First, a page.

Such things have long been realities, but the sky hardly fell upon their adoption, and we are hardly now on an inexorable slippery slope to “Skynet.” In fact, I expect that many can see positive utility in these advanced technologies for limiting unintended harm to civilians.

Furthermore, it is already – and, I think, increasingly – the case that for major weapons systems, human-machine interaction in the use of the weapon could actually be positive in increasing the degree to which human intent is precisely effectuated in the use of force.  To be sure, the pilot in a first-rate combat aircraft still makes the ultimate “fire-versus-refrain” decisions, but the data upon which such decisions are made is already highly dependent on automated software interfaces that characterize, sort, interpret, and prioritize the output of a huge range of sensors more precisely and more efficiently than any human could do, before the pilot knows anything.  Without the output of those sensors – and the “judgment” employed by the software that determines what to tell the pilot so that combat decisions can be made – the individual pilot would have to make his or her decision about ultimate use of force with very little relevant information at all.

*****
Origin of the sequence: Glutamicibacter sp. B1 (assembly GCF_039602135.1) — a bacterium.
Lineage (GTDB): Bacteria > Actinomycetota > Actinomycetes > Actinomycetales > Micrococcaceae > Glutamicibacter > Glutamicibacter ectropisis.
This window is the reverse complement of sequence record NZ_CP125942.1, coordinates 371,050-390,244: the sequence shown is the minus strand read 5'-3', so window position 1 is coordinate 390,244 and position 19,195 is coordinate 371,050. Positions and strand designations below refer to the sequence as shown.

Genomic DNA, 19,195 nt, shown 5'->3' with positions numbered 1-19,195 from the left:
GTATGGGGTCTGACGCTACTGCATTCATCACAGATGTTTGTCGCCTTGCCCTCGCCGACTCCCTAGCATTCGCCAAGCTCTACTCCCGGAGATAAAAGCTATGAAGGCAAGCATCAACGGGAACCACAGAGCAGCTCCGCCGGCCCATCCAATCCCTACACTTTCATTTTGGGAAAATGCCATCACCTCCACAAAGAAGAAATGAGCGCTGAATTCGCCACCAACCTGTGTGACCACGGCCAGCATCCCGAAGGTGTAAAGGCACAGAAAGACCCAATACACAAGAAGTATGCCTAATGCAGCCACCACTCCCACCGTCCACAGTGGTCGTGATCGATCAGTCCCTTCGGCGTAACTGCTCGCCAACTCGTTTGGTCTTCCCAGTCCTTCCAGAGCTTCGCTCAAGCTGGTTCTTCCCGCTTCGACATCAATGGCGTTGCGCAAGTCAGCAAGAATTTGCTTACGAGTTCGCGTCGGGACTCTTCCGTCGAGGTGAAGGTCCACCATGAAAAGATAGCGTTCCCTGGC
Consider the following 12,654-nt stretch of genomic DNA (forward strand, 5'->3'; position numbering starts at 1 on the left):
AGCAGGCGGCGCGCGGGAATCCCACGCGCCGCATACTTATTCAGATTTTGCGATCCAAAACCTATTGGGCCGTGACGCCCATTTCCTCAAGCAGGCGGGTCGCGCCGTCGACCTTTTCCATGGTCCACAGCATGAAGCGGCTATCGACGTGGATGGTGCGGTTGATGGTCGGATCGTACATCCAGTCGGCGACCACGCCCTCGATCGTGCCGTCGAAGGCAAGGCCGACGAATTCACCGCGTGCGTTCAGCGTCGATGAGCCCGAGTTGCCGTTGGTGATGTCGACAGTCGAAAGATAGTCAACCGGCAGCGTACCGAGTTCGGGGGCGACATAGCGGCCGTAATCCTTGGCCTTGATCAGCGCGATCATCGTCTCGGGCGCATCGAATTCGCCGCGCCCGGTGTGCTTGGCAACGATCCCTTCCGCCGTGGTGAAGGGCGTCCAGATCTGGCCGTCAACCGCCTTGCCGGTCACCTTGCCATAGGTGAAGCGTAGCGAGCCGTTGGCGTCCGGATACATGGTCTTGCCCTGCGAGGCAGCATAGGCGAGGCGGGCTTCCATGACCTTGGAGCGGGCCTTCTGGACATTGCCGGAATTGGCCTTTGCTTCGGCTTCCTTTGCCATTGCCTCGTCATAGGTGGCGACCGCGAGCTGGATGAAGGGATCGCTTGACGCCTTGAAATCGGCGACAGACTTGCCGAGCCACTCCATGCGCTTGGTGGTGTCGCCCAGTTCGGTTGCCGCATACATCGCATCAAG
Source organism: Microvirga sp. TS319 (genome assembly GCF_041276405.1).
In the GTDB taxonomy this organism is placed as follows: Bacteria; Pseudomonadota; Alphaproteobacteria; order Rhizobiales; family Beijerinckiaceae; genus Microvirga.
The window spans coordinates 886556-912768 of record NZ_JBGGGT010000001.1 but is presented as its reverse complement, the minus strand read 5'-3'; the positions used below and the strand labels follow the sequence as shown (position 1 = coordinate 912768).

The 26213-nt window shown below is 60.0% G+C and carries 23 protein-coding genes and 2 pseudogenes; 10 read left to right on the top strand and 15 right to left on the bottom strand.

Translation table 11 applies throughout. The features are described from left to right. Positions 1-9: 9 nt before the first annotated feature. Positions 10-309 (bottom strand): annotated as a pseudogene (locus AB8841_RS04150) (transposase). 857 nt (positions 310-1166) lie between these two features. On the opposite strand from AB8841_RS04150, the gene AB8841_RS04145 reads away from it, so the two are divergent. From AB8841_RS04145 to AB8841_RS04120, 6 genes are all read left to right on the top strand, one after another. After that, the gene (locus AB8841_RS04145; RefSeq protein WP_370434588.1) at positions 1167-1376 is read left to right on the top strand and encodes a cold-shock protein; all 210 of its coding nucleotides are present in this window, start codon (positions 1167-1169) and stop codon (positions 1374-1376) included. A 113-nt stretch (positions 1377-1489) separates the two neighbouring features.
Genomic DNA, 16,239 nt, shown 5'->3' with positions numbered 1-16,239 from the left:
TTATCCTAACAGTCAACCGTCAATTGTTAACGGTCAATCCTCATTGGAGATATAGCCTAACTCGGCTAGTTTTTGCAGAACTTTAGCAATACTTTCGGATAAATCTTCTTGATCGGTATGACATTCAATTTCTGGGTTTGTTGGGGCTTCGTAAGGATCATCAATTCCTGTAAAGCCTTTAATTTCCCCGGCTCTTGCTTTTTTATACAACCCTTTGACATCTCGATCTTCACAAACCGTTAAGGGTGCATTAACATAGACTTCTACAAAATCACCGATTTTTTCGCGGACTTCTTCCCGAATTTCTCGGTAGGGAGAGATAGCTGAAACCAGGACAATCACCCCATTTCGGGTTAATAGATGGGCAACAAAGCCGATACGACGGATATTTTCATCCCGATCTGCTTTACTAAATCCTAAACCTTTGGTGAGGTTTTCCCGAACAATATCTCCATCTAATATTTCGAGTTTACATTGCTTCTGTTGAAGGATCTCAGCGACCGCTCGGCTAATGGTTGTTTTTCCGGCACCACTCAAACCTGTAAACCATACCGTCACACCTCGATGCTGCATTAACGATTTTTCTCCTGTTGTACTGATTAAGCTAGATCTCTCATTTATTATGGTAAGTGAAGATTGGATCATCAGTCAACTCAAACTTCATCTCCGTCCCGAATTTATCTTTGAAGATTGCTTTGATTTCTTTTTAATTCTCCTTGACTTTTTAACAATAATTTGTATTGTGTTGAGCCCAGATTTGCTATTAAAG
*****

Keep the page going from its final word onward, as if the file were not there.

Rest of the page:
An individual human being could not possibly integrate all the incoming information in real time – or even sense it in the first place, what with radar, infra-red, radiofrequency signals, and data-fusion from a broad network of other sources all flowing into the cockpit, all being machine-processed and fused in real-time, and often concerning candidate targets far enough away that they cannot be personally seen by the pilot in any way.  Increasingly, the modern combat pilot necessarily understands his or her operational environment through software of extraordinary complexity.  Yes, the human makes the final call, but the pilot is hugely challenged or even helpless without machine intermediation, unable personally to vouch for what is “really” there without trusting the output of machines that he or she did not program in evaluating information that he or she may not directly perceive, in order to make the best and most considered decision possible.